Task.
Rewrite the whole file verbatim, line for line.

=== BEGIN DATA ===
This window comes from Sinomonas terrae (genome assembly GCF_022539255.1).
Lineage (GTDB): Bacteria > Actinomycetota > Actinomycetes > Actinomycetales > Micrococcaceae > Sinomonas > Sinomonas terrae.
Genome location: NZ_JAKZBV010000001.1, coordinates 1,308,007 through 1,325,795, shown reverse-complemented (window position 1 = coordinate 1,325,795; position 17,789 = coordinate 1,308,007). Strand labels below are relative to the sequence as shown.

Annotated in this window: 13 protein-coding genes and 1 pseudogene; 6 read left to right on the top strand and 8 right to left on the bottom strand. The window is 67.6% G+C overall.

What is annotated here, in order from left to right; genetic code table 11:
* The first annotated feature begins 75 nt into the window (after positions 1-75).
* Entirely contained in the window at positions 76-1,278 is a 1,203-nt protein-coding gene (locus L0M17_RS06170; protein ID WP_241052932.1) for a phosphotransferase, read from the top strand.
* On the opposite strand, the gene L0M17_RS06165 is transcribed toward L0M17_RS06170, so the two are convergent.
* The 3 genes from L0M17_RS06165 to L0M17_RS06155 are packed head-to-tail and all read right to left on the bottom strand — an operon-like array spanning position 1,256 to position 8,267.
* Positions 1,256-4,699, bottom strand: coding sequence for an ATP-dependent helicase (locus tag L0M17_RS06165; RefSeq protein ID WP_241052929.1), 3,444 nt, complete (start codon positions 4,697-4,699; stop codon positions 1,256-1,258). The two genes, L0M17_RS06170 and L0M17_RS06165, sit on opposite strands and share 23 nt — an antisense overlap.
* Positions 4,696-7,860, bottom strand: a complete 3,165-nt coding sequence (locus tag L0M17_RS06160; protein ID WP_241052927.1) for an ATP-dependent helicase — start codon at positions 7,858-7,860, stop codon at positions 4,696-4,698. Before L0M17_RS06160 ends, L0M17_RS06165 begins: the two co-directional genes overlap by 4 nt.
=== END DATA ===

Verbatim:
This window comes from Sinomonas terrae (genome assembly GCF_022539255.1).
Lineage (GTDB): Bacteria > Actinomycetota > Actinomycetes > Actinomycetales > Micrococcaceae > Sinomonas > Sinomonas terrae.
Genome location: NZ_JAKZBV010000001.1, coordinates 1,308,007 through 1,325,795, shown reverse-complemented (window position 1 = coordinate 1,325,795; position 17,789 = coordinate 1,308,007). Strand labels below are relative to the sequence as shown.

Annotated in this window: 13 protein-coding genes and 1 pseudogene; 6 read left to right on the top strand and 8 right to left on the bottom strand. The window is 67.6% G+C overall.

What is annotated here, in order from left to right; genetic code table 11:
* The first annotated feature begins 75 nt into the window (after positions 1-75).
* Entirely contained in the window at positions 76-1,278 is a 1,203-nt protein-coding gene (locus L0M17_RS06170; protein ID WP_241052932.1) for a phosphotransferase, read from the top strand.
* On the opposite strand, the gene L0M17_RS06165 is transcribed toward L0M17_RS06170, so the two are convergent.
* The 3 genes from L0M17_RS06165 to L0M17_RS06155 are packed head-to-tail and all read right to left on the bottom strand — an operon-like array spanning position 1,256 to position 8,267.
* Positions 1,256-4,699, bottom strand: coding sequence for an ATP-dependent helicase (locus tag L0M17_RS06165; RefSeq protein ID WP_241052929.1), 3,444 nt, complete (start codon positions 4,697-4,699; stop codon positions 1,256-1,258). The two genes, L0M17_RS06170 and L0M17_RS06165, sit on opposite strands and share 23 nt — an antisense overlap.
* Positions 4,696-7,860, bottom strand: a complete 3,165-nt coding sequence (locus tag L0M17_RS06160; protein ID WP_241052927.1) for an ATP-dependent helicase — start codon at positions 7,858-7,860, stop codon at positions 4,696-4,698. Before L0M17_RS06160 ends, L0M17_RS06165 begins: the two co-directional genes overlap by 4 nt.